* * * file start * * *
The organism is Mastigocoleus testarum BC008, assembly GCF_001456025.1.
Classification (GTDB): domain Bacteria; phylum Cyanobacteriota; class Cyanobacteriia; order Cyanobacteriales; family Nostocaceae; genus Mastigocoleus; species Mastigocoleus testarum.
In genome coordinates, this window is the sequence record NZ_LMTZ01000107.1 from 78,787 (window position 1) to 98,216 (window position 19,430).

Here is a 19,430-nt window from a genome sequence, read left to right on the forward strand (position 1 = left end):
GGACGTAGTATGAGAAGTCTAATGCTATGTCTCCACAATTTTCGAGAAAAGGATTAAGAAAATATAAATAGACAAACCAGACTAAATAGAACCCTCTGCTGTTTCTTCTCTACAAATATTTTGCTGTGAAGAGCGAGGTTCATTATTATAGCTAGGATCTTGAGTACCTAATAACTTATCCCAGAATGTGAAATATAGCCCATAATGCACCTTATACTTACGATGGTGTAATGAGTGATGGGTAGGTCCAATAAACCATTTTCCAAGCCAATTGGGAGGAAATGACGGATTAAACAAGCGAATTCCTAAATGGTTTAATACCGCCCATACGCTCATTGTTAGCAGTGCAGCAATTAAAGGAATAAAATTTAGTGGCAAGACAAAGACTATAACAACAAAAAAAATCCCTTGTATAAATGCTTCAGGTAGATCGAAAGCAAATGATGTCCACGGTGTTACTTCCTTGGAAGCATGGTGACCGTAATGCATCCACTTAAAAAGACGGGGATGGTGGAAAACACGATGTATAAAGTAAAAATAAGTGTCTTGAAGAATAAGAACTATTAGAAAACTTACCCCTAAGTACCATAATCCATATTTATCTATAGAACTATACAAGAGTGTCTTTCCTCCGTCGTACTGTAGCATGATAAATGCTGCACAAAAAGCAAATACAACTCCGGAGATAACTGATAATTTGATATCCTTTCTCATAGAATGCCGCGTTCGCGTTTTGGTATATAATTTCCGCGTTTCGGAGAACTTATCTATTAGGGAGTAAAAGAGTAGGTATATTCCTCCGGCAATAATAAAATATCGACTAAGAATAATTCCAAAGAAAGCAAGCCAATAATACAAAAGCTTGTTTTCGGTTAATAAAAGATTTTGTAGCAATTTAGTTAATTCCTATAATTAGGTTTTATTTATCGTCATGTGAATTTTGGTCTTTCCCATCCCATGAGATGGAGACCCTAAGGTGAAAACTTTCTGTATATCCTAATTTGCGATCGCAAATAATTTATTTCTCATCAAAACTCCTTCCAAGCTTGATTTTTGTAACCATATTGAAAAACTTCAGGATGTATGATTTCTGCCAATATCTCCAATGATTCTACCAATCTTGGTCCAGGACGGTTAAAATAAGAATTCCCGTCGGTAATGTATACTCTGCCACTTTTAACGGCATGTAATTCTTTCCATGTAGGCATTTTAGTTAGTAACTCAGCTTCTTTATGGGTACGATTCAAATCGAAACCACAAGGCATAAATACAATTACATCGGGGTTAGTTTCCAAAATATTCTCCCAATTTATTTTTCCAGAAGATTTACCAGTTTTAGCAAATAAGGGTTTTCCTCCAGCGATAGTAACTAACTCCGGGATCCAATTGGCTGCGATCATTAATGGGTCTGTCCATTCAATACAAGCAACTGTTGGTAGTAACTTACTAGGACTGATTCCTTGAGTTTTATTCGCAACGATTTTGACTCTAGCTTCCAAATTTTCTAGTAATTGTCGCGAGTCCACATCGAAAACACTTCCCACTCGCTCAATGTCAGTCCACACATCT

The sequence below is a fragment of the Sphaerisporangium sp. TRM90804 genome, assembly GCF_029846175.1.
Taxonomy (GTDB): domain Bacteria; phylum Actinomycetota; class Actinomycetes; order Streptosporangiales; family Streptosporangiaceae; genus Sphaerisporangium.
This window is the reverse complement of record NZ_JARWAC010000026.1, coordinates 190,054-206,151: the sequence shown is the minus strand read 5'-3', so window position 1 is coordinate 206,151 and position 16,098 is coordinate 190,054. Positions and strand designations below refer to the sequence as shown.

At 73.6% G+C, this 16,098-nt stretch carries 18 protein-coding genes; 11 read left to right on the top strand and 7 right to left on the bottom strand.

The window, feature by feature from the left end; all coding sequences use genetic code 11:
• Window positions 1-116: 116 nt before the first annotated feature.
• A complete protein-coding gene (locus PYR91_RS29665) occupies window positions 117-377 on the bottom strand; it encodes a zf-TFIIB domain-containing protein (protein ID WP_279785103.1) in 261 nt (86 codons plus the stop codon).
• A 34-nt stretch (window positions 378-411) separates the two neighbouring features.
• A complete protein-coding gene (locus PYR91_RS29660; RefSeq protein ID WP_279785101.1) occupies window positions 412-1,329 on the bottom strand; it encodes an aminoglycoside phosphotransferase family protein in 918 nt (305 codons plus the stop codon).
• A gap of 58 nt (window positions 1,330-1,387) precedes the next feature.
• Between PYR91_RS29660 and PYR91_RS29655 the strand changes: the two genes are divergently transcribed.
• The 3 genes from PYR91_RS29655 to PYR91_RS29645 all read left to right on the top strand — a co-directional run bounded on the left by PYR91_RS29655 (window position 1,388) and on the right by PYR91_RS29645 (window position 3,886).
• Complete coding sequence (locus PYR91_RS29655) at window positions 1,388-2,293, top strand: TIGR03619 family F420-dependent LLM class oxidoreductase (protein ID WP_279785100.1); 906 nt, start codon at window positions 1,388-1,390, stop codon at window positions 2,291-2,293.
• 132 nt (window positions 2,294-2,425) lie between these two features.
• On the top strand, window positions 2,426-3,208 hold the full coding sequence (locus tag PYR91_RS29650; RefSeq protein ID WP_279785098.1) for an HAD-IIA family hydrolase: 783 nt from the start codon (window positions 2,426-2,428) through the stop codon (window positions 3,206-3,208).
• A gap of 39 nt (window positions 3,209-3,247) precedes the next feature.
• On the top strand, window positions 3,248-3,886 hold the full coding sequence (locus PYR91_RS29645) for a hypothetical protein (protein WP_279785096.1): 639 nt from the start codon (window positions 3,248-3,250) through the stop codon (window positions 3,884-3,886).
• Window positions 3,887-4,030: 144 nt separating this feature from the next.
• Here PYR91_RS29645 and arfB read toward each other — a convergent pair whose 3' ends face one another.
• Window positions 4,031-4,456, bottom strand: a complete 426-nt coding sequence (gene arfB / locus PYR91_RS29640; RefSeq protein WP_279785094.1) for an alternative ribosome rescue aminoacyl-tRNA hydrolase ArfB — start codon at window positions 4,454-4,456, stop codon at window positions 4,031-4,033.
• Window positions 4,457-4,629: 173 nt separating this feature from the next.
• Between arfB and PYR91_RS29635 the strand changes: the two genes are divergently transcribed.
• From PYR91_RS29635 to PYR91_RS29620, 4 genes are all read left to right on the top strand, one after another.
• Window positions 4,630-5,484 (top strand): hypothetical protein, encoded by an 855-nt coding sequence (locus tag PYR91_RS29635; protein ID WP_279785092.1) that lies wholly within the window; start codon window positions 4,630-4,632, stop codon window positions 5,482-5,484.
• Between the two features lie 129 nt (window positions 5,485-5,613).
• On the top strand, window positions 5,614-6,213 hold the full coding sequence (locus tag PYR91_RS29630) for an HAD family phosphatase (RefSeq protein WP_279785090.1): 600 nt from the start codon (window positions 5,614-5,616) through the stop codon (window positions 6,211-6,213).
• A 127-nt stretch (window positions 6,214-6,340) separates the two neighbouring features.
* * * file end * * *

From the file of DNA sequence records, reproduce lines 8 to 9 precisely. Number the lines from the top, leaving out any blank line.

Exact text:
This window is the reverse complement of record NZ_JARWAC010000026.1, coordinates 190,054-206,151: the sequence shown is the minus strand read 5'-3', so window position 1 is coordinate 206,151 and position 16,098 is coordinate 190,054. Positions and strand designations below refer to the sequence as shown.

At 73.6% G+C, this 16,098-nt stretch carries 18 protein-coding genes; 11 read left to right on the top strand and 7 right to left on the bottom strand.